The addition of a third judicial seat was triggered by population increases dating back to 2002, but the Sparks Justice Court has repeatedly elected to waive its creation because of a delay in construction of a new, larger courthouse and years of budget cuts.
The restored funding would be used to cover judges’ salaries, office supplies, interpreter services and other resources.
In other agenda items, the commission will hold a public hearing on a proposal to relinquish ownership of the Pioneer Theater in downtown Reno to the operating nonprofit Pioneer Center for the Performing Arts.
If approved, the Reno-Sparks Convention and Visitors Authority, which built the theater 45 years ago, would no longer contribute about $60,000 annually to its operation.
Some commissioners have expressed concern that taxpayers might have to foot the bill for the theater if the nonprofit were to fail for some reason.
Other officials have expressed support for the plan to use the theater for civic and charitable causes.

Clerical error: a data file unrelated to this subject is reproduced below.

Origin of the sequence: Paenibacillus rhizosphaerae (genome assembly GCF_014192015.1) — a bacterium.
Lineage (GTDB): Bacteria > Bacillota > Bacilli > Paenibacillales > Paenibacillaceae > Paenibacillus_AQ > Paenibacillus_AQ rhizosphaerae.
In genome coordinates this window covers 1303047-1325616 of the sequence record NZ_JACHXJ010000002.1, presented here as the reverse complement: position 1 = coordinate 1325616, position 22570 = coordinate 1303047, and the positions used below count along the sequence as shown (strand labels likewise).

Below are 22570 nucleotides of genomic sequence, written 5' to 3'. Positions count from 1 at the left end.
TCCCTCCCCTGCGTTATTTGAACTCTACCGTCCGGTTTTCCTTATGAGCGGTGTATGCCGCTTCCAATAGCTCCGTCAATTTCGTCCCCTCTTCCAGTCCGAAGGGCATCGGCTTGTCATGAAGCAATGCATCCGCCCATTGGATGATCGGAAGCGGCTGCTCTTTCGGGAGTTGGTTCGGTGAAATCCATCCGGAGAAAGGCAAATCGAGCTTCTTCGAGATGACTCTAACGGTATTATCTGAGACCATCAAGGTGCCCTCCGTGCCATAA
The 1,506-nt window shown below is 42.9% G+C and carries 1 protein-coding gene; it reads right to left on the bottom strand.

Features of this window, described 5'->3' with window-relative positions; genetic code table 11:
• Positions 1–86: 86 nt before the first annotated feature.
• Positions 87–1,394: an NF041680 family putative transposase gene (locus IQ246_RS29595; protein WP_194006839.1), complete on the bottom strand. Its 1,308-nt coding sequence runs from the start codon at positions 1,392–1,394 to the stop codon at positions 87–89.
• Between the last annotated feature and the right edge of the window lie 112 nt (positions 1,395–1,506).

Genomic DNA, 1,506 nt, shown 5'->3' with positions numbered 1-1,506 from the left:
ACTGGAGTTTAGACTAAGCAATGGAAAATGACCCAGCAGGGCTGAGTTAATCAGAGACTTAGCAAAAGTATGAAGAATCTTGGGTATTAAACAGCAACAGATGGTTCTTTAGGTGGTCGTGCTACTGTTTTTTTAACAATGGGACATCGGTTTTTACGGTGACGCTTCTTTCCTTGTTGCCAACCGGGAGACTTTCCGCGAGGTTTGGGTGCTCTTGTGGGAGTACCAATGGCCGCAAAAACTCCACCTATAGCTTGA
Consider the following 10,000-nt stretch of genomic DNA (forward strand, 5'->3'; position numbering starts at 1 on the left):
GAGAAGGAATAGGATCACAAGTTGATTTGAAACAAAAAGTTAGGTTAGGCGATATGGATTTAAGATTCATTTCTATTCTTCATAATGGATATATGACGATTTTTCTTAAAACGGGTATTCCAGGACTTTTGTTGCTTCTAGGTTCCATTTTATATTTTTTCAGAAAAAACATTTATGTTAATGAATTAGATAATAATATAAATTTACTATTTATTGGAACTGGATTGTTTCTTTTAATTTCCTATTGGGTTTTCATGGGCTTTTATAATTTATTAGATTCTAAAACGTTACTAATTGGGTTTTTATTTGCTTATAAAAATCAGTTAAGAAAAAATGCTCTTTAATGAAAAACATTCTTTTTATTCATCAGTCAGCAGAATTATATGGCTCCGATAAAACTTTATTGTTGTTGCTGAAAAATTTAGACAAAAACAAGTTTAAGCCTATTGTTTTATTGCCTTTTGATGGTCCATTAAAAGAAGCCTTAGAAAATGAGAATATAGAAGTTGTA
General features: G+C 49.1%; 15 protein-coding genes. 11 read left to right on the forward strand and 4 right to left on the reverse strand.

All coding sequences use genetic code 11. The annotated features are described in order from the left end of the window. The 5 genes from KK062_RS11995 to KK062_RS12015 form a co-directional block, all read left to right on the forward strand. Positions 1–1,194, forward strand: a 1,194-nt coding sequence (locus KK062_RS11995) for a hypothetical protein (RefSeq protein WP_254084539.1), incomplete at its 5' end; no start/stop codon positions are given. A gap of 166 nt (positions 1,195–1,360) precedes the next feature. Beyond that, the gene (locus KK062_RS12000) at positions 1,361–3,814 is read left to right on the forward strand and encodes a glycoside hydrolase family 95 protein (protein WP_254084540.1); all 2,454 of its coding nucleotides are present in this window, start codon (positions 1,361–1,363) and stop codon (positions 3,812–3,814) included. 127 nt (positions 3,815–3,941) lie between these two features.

Also today, commissioners will receive an update that shows the revenues for Sierra Fire and Truckee Meadows Fire Protection Districts have decreased more than previously forecast, as a result of updated property tax billings. Property tax revenue is the largest source of funds for both districts, making up 66 percent of their total combined revenues.
The fire district’s financial consultant will present a report that shows the decline in Truckee Meadows Fire property taxes for the next fiscal year is projected to nearly double and highlights the need to create a sustainable fire district. Sierra Fire Protection District property tax revenues have also declined as projected.
The Washoe County Commission will meet at 10 a.m. today in the legislative chambers located at 1001 E. Ninth St. in Reno.